The Sales & Growth Guide for Membership Websites

Sales metrics are the informant of a strong growth strategy for membership website. They help you establish what KPIs or lead metrics you should be focusing on. However, knowing which metrics to focus on at which stage of your membership website can be tricky.

Here’s a quick guide on when and where to focus your efforts:

  1. Pre-revenue / Startup Stage: $0 to $1k MRR
    Focus metric = Lead Generation
  2. Early Adoption Stage: $1k to $5k MRR
    Focus metric = Early Customer Adoption
  3. Sales Stage: $5k to $10k MRR
    Focus metric = Customer Acquisition Cost (CAC)
  4. Analysis Stage Stage: $10k – $25k MRR
    Focus metric = Churn & Retention
  5. Growth Stage – $25k+ MRR
    Focus metric = Customer Lifetime Value (CLV)

Pre-revenue / Startup Stage: $0 to $1k MRR

Focus metric = Lead Generation

If you’re just starting out with zero or little sales, you’re key metric should be leads. Don’t let anything else distract you. Your goal should be driving as much traffic and awareness to your site as possible in effort to create lead volume. As the leads come in you’ll be able to see how much traction your membership offers create.

Here are a few ways to generate early leads:

1) Google/Facebook Ads

The fastest way to drive traffic to your site is by paying for ads. Two very common platforms for advertising are Google Adwords and Facebook. Both have massive reach to give you a quick and effective way to reach your audience.

However, they have slightly different targeting mechanisms. For example, Google Ads let you target people by “search term” – i.e. what people are searching for. Whereas Facebook allows you to target people by demographic – i.e. what traits or characteristics people have as part of their profile.

So decide [how] you want to reach your audience and then test out a few ads to see which drive the most traffic to your site.

2) Blogging

A free alternative to paying for traffic (ads) is to create some content yourself through blogging. Not only is blogging a great way to capture organic search traffic, but it helps you establish an ongoing content strategy which can only help the business long term. That said, be mindful of where you focus your blog efforts. Tools like MOZ and SEMRush allow you to do initial keyword research and analysis before jumping into blog post creation.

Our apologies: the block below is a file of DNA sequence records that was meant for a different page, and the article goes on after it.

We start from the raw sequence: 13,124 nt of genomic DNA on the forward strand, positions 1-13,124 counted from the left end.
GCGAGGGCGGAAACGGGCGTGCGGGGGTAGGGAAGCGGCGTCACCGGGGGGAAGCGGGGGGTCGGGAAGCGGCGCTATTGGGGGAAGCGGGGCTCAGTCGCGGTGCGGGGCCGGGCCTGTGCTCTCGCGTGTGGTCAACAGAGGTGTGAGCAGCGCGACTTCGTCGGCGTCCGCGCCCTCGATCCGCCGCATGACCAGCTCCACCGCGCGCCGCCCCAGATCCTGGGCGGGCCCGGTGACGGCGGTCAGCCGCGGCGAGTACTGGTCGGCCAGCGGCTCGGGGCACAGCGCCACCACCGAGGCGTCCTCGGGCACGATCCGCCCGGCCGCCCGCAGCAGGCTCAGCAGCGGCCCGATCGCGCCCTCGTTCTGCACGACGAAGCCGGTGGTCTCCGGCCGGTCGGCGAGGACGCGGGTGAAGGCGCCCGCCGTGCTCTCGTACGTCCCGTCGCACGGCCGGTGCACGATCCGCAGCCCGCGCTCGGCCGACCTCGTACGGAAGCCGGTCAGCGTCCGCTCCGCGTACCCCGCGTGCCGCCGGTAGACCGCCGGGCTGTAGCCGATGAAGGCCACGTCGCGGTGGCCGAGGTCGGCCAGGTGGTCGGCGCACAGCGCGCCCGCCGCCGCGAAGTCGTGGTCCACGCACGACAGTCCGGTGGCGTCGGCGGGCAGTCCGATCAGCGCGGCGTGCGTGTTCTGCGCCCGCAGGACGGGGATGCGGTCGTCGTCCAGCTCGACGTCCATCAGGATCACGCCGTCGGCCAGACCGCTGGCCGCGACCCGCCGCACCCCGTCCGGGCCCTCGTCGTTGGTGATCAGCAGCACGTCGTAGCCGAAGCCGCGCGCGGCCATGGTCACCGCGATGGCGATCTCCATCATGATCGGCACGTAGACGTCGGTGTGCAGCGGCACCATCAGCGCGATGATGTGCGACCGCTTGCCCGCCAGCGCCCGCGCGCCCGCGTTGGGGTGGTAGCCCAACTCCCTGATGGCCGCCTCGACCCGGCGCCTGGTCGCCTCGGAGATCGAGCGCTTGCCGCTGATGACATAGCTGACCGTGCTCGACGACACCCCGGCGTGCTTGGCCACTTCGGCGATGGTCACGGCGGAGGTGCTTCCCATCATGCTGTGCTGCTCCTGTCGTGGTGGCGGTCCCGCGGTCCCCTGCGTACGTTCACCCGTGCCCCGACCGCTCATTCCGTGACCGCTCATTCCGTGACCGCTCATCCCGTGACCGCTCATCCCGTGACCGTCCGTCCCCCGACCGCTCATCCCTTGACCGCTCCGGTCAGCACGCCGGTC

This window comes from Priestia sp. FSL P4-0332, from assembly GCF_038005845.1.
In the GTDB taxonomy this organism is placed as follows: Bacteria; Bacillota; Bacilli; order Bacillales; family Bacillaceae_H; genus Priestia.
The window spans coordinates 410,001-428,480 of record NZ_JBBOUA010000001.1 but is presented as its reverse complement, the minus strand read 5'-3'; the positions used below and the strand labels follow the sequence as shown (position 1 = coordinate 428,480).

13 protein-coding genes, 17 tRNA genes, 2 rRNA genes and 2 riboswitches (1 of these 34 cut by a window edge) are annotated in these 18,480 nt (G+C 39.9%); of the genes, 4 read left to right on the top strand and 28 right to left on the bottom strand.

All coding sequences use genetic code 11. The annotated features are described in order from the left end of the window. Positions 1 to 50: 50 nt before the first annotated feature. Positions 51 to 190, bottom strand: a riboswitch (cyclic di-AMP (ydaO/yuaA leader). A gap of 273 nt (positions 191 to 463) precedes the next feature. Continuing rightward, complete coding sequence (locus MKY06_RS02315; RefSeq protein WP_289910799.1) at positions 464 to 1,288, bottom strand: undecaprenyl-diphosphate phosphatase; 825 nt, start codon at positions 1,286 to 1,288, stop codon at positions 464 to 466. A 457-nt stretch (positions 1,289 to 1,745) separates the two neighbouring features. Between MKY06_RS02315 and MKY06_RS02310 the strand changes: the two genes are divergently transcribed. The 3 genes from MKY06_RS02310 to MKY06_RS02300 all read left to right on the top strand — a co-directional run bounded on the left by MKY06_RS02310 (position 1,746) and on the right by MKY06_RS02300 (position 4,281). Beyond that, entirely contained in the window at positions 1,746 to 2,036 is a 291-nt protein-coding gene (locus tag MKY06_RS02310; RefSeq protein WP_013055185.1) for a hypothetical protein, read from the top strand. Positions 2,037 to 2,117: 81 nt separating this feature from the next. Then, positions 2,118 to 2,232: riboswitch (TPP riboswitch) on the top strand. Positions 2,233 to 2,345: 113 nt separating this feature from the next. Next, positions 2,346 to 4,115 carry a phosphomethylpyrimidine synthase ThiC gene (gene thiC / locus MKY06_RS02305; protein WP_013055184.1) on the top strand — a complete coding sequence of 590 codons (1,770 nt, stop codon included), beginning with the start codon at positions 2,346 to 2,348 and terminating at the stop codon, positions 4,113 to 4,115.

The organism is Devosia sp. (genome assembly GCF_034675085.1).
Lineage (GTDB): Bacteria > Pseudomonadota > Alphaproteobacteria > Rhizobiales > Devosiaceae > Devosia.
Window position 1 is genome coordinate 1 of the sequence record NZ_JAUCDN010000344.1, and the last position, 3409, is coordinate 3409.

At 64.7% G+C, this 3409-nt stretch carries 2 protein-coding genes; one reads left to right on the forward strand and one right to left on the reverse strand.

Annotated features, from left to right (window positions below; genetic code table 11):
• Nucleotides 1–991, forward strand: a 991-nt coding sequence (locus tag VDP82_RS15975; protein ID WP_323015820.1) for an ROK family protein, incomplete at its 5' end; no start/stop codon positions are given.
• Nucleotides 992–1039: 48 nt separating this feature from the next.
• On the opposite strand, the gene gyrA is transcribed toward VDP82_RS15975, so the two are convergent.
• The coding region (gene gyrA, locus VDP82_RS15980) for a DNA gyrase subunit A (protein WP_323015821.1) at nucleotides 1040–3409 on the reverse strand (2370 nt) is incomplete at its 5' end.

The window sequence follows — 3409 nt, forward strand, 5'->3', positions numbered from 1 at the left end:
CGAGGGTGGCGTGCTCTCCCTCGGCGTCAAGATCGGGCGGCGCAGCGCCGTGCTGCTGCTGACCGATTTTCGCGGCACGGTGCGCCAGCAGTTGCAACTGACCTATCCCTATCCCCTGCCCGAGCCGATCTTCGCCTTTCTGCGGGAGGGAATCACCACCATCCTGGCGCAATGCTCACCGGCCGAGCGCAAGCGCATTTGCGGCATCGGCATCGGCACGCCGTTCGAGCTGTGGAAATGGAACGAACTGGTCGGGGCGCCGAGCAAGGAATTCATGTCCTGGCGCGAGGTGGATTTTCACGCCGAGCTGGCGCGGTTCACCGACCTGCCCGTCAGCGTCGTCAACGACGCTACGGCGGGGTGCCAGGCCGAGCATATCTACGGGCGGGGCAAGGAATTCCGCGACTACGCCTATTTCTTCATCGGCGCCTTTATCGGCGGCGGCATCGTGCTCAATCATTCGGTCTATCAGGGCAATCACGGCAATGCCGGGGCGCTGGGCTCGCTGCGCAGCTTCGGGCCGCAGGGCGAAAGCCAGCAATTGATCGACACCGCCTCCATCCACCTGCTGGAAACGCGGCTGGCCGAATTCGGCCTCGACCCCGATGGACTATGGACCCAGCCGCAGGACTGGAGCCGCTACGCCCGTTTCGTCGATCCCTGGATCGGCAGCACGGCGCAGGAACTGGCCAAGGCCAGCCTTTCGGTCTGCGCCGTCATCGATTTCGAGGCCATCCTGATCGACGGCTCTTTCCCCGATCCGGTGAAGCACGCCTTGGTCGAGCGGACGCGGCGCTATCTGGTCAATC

3) Social Activity

Another free way to drive traffic to your site is via social networks. There are advantages of posting to social networks like Facebook, Twitter and LinkedIn because that’s where people already are – i.e. you don’t have to advertise to reach them. By creating relevant posts and hashtags you can try to pick up interactions. However, this is not a simple task since social networks have fairly advanced algorithms. So be ready for some research and experimentation if you plan to craft an organic social strategy.

Early Adoption Stage: $1k to $5k MRR

Focus metric = Early Customer Adoption

Now that you’ve got some leads it’s time to turn them into customers! Your focus at this stage should be sales to early users, which we call “early adopters.” These are the first people to use [and pay] for your memberships. There are a few reasons these customers are critical for growth:

1) Validation

When people pay for your products or service it gives you validation that you’re providing value worth paying for. This is crucial for any new subscription business. Most people will try something out for free, but few people will actually pay for a product/service, especially if it has a recurring subscription.

2) Early Revenue

The sales and revenue from your early adopters set the foundation for early P&L (profit and loss) analysis and allow you to continue growing. Plus, I can tell you from experience that it feels “damn good” to get those early sales! 🙂

3) Early User Feedback

These early customers will also provide initial feedback on your product or service that is extremely valuable. Listen to these customers closely and dig into their feedback. Not only will they likely be willing to share it, but they will probably spot things you may have missed with your initial launch.

Sales Stage: $5k to $10k MRR

Focus metric = Customer Acquisition Cost (CAC)

Once you’ve established some sales and revenue it’s time to turn your sights to customer acquisition. Drill down into your lead sources and then find out which source is most profitable.

How do you identify a profitable customer acquisition source?

Let’s use Facebook ads as an example:

1) Figure out how much you spend on FB ads each month.

Example = $500 total ad spend

2) Figure out how many leads you get from FB each month. You should be able to use their pixel tracking to identify this number, or some other conversion metric of your own.

Example = 25 leads

Figure out how many of those leads became customers.

Example = 2 customers

Now we can crunch some easy math to identify our customer acquisition cost for Facebook:

500 / 25 = $20 per lead
500 / 2 = $250 per customer

Do this same process for any other advertising or growth channels you’re investing in.

Analysis Stage Stage: $10k - $25k MRR

Focus metric = Churn & Retention

I always congratulate startups and early stage businesses on passing the 10k MRR mark, since MOST people never get here. To be honest, most people never generate a dollar. So pat yourself on the back if your business is doing 10k MRR+, especially if you’re bootstrapped.

By now you’re at a healthy MRR that’s proven your business can scale. So your sights should be set on how to grow and retain existing customers. A common rule of thumb in subscription businesses, and any business, for that matter:

It’s much easier to sell to existing customers than acquire new customers.

With this in mind, here are some common strategies for better user engagement and retention.

1) User data & event tracking

First, it’s essential to recognize how your members and customers interact with your content. Some useful information might include: